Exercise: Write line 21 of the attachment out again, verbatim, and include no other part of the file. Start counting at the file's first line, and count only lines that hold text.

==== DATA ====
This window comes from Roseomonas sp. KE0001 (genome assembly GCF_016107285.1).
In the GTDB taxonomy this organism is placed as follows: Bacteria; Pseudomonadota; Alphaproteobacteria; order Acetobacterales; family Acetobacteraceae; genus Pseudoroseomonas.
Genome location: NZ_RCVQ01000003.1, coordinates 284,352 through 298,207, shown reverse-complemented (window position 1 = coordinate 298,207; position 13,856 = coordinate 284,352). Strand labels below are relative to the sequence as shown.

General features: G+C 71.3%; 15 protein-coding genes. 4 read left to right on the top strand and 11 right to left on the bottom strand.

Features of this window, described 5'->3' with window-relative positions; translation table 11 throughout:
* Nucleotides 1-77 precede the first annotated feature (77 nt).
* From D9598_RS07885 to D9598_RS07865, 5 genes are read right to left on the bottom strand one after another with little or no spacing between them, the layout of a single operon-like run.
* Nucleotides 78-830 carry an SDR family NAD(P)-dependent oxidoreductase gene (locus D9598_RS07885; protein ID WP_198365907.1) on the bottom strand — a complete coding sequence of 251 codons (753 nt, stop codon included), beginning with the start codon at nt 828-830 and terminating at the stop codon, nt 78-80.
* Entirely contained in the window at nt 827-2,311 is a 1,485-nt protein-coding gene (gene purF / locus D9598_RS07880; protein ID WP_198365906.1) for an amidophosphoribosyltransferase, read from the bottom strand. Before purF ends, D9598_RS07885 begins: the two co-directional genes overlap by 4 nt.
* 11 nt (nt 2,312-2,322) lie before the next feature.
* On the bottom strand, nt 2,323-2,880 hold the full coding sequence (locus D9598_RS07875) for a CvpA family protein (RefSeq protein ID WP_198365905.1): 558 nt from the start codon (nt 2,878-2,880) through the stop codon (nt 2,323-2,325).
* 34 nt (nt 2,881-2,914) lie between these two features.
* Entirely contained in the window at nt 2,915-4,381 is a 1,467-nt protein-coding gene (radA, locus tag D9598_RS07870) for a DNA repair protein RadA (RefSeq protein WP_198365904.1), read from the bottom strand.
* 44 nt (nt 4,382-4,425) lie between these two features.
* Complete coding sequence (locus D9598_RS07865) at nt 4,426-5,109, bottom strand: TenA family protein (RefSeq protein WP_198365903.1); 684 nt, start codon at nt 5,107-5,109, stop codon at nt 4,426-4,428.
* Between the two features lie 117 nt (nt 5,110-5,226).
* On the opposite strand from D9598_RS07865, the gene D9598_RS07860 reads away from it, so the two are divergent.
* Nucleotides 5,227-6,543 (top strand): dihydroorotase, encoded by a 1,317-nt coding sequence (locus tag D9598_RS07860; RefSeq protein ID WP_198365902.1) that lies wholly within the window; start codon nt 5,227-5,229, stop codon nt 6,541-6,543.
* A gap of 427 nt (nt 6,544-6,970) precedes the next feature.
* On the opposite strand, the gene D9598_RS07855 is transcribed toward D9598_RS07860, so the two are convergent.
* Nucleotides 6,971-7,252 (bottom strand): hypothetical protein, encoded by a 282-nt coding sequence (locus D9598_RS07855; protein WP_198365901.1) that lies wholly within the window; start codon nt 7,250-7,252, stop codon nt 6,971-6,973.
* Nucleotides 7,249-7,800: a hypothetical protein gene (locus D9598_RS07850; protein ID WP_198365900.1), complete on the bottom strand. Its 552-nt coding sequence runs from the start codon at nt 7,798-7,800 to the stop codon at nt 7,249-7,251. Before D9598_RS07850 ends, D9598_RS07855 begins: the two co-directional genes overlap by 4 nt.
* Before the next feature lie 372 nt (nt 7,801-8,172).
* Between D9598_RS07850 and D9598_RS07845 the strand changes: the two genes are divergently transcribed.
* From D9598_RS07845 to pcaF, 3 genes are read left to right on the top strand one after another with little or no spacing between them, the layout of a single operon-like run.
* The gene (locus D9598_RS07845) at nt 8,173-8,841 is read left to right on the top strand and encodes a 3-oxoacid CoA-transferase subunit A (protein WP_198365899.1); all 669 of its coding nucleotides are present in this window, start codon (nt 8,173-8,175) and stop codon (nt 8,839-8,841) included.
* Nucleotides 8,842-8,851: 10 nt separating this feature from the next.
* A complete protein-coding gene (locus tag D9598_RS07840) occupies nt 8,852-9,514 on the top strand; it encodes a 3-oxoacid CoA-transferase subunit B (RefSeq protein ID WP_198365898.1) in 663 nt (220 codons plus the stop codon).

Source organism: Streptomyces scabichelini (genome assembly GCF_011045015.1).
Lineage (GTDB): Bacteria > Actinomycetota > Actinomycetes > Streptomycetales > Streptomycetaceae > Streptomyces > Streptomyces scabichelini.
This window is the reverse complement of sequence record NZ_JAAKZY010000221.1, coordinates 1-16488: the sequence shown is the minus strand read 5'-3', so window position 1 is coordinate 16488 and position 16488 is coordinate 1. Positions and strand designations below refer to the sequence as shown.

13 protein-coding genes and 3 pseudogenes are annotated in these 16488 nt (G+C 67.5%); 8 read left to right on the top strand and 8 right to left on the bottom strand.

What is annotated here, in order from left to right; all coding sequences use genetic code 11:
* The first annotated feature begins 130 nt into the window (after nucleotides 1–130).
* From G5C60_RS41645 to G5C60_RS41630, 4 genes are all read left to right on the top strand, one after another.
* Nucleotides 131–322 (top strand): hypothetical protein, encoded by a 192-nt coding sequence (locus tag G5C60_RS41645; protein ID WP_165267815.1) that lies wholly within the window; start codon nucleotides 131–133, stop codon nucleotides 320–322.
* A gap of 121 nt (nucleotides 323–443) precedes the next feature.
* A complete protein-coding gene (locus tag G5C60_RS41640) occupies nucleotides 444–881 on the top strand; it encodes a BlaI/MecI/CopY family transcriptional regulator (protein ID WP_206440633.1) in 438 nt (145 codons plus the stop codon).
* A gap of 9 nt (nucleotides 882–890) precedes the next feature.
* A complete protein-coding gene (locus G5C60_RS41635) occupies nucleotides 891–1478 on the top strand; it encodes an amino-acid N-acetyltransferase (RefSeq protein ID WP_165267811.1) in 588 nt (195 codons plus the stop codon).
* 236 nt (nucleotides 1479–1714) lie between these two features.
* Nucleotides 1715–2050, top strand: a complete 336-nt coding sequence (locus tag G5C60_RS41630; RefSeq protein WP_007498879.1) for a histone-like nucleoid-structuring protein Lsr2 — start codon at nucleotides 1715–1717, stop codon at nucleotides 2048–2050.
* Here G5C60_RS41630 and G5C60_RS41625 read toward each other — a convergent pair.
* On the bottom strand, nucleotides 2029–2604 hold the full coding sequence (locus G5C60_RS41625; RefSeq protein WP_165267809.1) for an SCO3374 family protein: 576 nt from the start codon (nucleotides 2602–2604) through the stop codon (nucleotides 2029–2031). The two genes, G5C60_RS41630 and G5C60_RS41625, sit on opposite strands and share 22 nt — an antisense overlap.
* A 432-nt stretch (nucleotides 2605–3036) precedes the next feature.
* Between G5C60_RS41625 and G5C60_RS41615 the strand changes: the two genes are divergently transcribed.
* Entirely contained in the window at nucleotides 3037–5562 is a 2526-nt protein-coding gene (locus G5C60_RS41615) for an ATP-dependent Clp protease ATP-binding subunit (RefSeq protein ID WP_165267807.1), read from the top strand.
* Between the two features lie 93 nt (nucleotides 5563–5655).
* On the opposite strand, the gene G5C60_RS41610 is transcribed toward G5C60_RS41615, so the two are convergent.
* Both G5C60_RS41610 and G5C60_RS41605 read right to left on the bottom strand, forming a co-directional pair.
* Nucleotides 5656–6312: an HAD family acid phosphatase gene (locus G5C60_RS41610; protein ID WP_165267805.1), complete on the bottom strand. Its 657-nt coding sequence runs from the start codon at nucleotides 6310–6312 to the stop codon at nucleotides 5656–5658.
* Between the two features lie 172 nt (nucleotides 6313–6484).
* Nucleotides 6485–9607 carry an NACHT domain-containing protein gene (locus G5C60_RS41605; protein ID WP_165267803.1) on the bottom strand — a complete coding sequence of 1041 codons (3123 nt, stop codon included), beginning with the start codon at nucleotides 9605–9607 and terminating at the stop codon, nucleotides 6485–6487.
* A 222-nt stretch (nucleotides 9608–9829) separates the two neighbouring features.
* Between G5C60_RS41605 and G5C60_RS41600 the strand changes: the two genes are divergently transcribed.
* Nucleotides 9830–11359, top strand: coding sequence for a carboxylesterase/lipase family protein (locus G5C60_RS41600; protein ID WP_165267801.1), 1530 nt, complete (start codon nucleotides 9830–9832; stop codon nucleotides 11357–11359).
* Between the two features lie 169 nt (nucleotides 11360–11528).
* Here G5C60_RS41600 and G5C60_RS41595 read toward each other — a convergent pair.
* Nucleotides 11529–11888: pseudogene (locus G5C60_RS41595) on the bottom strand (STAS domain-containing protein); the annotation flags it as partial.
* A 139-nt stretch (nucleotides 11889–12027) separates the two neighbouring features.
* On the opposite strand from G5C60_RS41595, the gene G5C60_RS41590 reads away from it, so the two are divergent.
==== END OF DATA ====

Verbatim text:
* Nucleotides 6,971-7,252 (bottom strand): hypothetical protein, encoded by a 282-nt coding sequence (locus D9598_RS07855; protein WP_198365901.1) that lies wholly within the window; start codon nt 7,250-7,252, stop codon nt 6,971-6,973.